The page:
"Crow Planet" book giveaway!

We’re extremely excited to welcome Lyanda Lynn Haupt and Martyn Stewart to kick-start our Fall 2009 Sourdough Speaker Series at the North Cascades Environmental Learning Center. Join us at the Learning Center September 26-27 for a special evening celebrating Darwin and his theory of evolution, the wonders of bird life in the Pacific Northwest and the wild music of bird song.

Martyn Stewart will share with us some of his vast library of recorded bird songs, displaying the equipment with which he has recorded them and sharing stories from a life spent in the field recording natural soundscapes. Martyn has been recording nature, some of which can be heard at www.naturesound.org, for more than 35 years. He recently collaborated with nature photographers Paul Bannick and Subhanker Banerjee, enhancing their books by producing accompanying CDs of bird songs and music from wild landscapes.
Lyanda Lynn Haupt, a Seattle-based writer, naturalist and educator, is the award-winning author of books including Rare Encounters with Ordinary Birds and Pilgrim on the Great Bird Continent: The Importance of Everything and Other Lessons from Darwin’s Lost Notebook. Her new book, Crow Planet: Essential Wisdom from the Urban Wilderness, uses the fascinating natural history of crows as a window for exploring the human relationship with the natural world, even in seemingly “unwild” places. Lyanda  will explain Darwin’s own evolution as a naturalist and show us how he was deeply influenced by birds beyond the famous finches. She’ll share her insights in to the surprising connections between birds and humans and remind us of the many ways that the birds in our midst can bring our lives into rich conversation with the wild, no matter where we live.

“With her sensitivity, careful eye and gift for language,” the LA Times crowed, “Haupt tells her tale beautifully, using crow study to get at a range of ever-deepening concerns about nature and our place within it, immersing us in a heady hybrid of science, history, how-to and memoir.”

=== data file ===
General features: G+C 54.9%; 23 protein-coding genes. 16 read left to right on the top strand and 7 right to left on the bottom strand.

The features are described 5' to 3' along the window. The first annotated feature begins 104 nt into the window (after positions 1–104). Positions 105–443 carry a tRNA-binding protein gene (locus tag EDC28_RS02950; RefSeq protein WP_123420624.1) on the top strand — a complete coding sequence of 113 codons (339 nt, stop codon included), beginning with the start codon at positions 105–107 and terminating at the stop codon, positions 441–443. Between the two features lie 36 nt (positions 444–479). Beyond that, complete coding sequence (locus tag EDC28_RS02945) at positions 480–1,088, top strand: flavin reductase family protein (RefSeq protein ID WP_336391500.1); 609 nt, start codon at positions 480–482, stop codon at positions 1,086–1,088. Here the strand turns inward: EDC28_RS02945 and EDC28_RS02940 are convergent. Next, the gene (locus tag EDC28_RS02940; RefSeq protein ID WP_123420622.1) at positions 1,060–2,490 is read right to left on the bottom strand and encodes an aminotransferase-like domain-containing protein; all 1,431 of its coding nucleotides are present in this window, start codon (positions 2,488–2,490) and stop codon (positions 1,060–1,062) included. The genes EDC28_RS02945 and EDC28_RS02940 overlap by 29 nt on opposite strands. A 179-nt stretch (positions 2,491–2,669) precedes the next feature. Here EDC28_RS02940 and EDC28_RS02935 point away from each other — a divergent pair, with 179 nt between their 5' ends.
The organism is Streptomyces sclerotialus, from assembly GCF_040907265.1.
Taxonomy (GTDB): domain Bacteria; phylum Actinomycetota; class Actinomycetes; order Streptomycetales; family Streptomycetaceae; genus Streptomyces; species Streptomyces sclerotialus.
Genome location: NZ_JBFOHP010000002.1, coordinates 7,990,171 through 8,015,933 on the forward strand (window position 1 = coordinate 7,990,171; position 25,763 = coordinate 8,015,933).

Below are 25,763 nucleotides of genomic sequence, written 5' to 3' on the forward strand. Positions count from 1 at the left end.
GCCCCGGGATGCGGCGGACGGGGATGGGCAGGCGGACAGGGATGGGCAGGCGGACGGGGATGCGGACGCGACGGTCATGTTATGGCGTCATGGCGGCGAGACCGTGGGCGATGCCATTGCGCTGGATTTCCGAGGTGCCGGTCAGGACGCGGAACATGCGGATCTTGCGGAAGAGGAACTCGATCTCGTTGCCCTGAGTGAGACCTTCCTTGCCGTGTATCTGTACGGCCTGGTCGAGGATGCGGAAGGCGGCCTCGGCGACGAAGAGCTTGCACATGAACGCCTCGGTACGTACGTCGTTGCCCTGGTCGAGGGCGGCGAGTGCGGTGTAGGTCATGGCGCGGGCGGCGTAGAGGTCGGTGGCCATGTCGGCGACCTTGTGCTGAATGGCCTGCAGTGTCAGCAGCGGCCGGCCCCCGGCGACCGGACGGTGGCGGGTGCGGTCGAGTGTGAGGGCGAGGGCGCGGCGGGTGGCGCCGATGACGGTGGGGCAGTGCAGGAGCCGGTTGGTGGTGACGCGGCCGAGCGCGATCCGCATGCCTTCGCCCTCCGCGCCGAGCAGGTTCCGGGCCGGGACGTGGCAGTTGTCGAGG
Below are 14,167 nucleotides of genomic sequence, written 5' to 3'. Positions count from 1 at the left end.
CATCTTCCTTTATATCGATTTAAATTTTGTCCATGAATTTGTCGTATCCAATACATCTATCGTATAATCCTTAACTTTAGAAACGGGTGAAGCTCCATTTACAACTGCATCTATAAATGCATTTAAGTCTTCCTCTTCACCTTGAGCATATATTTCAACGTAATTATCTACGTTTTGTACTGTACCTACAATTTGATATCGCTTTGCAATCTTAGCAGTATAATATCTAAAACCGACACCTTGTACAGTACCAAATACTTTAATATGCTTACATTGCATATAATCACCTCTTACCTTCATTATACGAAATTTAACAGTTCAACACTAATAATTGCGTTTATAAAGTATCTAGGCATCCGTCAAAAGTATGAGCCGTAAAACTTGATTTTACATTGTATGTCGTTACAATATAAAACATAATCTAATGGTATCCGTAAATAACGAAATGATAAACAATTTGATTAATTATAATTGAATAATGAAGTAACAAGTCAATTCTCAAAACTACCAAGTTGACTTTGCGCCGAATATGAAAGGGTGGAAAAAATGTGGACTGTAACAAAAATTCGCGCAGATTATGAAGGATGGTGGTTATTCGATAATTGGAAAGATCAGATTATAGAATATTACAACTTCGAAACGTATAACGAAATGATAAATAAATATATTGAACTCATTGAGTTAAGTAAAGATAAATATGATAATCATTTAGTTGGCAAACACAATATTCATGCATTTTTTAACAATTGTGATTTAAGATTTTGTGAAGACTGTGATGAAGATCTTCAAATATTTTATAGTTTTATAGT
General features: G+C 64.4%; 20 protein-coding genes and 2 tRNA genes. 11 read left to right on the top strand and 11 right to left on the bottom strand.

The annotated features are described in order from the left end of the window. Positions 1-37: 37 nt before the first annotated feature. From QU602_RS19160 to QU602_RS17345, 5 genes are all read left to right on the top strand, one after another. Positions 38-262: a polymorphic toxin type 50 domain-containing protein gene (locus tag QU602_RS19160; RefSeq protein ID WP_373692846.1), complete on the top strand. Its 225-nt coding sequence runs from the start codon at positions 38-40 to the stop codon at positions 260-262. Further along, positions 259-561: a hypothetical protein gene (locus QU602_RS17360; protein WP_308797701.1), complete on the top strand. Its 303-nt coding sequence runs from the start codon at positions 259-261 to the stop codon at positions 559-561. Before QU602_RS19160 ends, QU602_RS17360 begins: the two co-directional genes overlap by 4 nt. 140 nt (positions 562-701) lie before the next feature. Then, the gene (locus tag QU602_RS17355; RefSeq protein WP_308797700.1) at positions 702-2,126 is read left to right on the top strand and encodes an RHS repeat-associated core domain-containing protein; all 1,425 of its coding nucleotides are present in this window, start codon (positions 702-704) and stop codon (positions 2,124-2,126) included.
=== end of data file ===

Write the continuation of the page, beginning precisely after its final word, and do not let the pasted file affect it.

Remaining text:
We’ve got a copy of Crow Planet to give away to one lucky reader — just leave a comment after this post or on our Facebook page that shares what natural element keeps you “in rich conversation with the wild.” We’ll let them accumulate for a week and  randomly choose a winner from the submissions next week.


  1. Wanda

    Crow Planet looks fabulous! I would love to be entered in your draw. Thanks.

  2. Megan

    “What natural element keeps you ‘in rich conversation with the wild’?”
    I was going to respond the mountains, but after spending six crazily full days straight in downtown D.C., it was watching birds that provided touchstone moments to sanity. Standing in a courtyard bounded by a Metro station and three skyscrapers, I watched a warbler catch an insect, lose it, re-catch it, sing, and then hide in the bushes to eat the prize. This tiny bird was a connecting thread to the wildlands that I had felt so far removed from until that moment, and the relief it gave me was as tangible as a cool breeze on a stiflingly hot day.

  3. Deb Davis

    Wherever I am, the day starts with a look at the sky, a sniff of the air. Then I know how to get ready for the day.

  4. Frances Ambrose

    It is those unexpected encounters with birds. Yesterday I was walking with a friend along a road in a semi rural area talking about how to prune redtwig dogwoods to keep good color. There were some native redtwigs along the road with berries and a piliated woodpecker was eating them in a horizontal position….lazy lunch? red twigs too thin for his weight? anyway, a big thrill for us! And then this morning I walked by the forcythia in my yard where flocks of little birds like to visit and hang out. There was a little squak and a small hawk flew up and out. It fanned it’s tail….what a pretty show….but nothing in its talons. As much as I love the little birds I know that everyone needs to eat, so in a way I was a little disappointed. Too bad none of them seem to be interested in rotten pears.
    I guess the connection to the wild is in observing all the parts to the circle of life.

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